Management Matters Management MattersManagement Matters
Practical advice for federal leaders on managing people, processes and projects.

The Governmentwide Problem

When people ask you where you work, do you say, "The federal government," or do you name your agency? Do you work for Uncle Sam, or for his nephew the Bureau of Land Management, or his niece the Centers for Disease Control and Prevention? When you complain about your job, do you complain about "the government," or about your agency?

Your answers depend partly on how much you like working for your agency. But the questions get at a central issue Uncle Sam's executives face. Should the government operate under uniform management rules and regulations, or should each agency develop its own management practices? Do we need governmentwide human resources rules, or should we think of the government as a conglomeration of very different organizations that should develop their own HR systems to reflect distinct missions and cultures?

Don Kettl, dean of the School of Public Policy at the University of Maryland, points out that nearly every HR reform in recent years has been agency or sector based. Think of the intelligence community's exemptions from governmentwide civil service rules, or the Defense Department's recently axed experiment with a performance management system. "But we have more than a century of tradition that holds we need uniform principles to guide the civil service," Kettl says. "How are we going to resolve this conflict? Are there truly governmentwide principles we want to hold to? We're drifting deeper into the paradox with each passing year."

The pushback against governmentwide rules has been under way for decades. The Navy, struggling to attract and retain top-tier researchers to its laboratories, managed in the 1980s to pry some exemptions out of Uncle Sam's rigid rules so it could more quickly raise salaries and prevent scientists from going to better-paying private sector firms. In the early 2000s, the Homeland Security Department set up the Transportation Security Administration outside much of the standard government system on the grounds that it needed flexibility to manage its security screeners.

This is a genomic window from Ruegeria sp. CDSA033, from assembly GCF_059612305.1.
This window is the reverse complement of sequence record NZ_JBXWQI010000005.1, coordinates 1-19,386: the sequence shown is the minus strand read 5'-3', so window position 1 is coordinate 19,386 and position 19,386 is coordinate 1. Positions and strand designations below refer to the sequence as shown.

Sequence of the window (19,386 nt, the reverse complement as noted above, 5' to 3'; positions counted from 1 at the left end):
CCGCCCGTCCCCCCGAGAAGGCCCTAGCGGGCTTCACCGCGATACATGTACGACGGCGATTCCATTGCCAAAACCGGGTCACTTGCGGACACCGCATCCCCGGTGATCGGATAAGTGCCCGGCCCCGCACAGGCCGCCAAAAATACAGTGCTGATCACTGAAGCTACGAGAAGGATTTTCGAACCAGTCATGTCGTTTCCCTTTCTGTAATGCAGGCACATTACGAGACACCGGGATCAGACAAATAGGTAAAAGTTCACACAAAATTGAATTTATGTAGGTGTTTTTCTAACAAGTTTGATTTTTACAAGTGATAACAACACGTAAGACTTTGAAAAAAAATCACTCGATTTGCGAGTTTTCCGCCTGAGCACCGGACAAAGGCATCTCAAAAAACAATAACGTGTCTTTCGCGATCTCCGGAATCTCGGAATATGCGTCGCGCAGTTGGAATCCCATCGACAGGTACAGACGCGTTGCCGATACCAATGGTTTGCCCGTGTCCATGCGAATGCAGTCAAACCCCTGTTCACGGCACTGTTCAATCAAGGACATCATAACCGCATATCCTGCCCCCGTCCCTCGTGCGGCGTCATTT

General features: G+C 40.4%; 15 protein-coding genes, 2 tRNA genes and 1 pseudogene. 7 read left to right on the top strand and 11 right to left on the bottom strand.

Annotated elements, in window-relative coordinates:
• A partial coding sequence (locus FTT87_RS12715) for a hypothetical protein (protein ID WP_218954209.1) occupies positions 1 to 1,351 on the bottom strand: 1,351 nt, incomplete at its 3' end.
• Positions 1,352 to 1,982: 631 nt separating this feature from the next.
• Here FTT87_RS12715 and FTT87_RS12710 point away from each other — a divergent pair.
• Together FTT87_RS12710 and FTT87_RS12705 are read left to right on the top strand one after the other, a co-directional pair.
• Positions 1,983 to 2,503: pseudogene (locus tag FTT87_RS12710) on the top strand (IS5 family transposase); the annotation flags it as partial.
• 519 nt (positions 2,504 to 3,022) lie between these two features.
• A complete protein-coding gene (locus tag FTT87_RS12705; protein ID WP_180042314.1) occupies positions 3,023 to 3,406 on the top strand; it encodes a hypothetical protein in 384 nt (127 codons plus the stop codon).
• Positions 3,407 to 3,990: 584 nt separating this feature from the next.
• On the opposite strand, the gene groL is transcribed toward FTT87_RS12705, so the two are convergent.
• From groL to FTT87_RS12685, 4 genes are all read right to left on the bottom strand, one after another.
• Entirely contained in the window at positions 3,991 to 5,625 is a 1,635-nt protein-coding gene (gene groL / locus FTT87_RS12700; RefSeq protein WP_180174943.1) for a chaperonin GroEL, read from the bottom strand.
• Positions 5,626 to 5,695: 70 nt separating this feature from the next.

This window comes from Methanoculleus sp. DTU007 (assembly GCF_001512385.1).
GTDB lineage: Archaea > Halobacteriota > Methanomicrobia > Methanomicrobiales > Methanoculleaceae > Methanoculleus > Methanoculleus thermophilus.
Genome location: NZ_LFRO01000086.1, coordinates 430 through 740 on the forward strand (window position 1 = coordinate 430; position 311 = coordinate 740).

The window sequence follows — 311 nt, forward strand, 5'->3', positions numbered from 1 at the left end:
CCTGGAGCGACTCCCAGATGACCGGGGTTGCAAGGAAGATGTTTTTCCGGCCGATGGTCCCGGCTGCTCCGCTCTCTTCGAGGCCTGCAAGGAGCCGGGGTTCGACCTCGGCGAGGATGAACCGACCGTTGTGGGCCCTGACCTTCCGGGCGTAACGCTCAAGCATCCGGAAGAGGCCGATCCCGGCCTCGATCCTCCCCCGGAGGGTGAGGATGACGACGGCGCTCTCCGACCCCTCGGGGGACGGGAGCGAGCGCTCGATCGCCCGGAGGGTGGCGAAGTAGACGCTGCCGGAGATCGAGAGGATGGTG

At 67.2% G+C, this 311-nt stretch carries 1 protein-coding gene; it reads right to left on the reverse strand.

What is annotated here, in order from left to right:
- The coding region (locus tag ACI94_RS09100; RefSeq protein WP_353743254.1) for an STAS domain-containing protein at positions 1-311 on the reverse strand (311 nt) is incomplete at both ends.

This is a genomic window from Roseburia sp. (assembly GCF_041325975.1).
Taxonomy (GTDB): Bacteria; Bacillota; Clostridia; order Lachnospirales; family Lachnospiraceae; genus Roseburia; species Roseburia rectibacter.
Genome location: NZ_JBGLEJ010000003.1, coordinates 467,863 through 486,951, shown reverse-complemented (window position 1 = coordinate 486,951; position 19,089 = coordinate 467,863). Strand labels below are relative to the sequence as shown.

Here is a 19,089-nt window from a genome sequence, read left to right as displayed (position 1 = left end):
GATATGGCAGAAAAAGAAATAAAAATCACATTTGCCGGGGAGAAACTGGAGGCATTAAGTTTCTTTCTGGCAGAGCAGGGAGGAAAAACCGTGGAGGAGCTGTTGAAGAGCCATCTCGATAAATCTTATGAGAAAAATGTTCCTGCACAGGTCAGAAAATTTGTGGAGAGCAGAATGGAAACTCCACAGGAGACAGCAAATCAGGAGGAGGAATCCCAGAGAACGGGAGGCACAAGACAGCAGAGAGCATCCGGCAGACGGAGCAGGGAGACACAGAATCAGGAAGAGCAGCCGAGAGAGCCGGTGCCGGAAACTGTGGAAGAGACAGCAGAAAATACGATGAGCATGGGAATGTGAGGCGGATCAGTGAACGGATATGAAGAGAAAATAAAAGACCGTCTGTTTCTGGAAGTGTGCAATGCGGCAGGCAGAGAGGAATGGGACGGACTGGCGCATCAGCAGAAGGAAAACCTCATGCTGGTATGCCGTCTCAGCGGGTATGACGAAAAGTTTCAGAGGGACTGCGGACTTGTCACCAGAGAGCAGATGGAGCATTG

But every federal employee swears an oath to the Constitution upon entering the civil service. No matter which agency you work for, you share a common commitment to the rule of law. In turn, Congress has created a set of governmentwide laws aimed at preventing anything else -- whether a spoils system or favoritism or discrimination -- from getting in federal workers' way as they carry out their agencies' missions.

On a practical level, employee benefits such as health insurance and retirement savings are probably most efficiently handled by central agencies like the Office of Personnel Management and the Federal Retirement Thrift Investment Board.

Beyond those matters the effectiveness of centralized management begins to crumble, fueling leaders' constant efforts to free their agencies from the rules and regulations that now control managers' actions governmentwide, from the Army to the Internal Revenue Service to the Education Department to the U.S. Geological Survey. These organizations might belong to the federal government, but they operate in vastly different spheres. The best way to achieve their missions isn't the same for any two.

No central management structure can effectively run such an amalgamation of entities. Finding a way to devolve power and responsibility to the lowest level possible while maintaining the core management principles of the U.S. government is one of the key challenges Uncle Sam and his numerous nieces and nephews face in the early 21st century.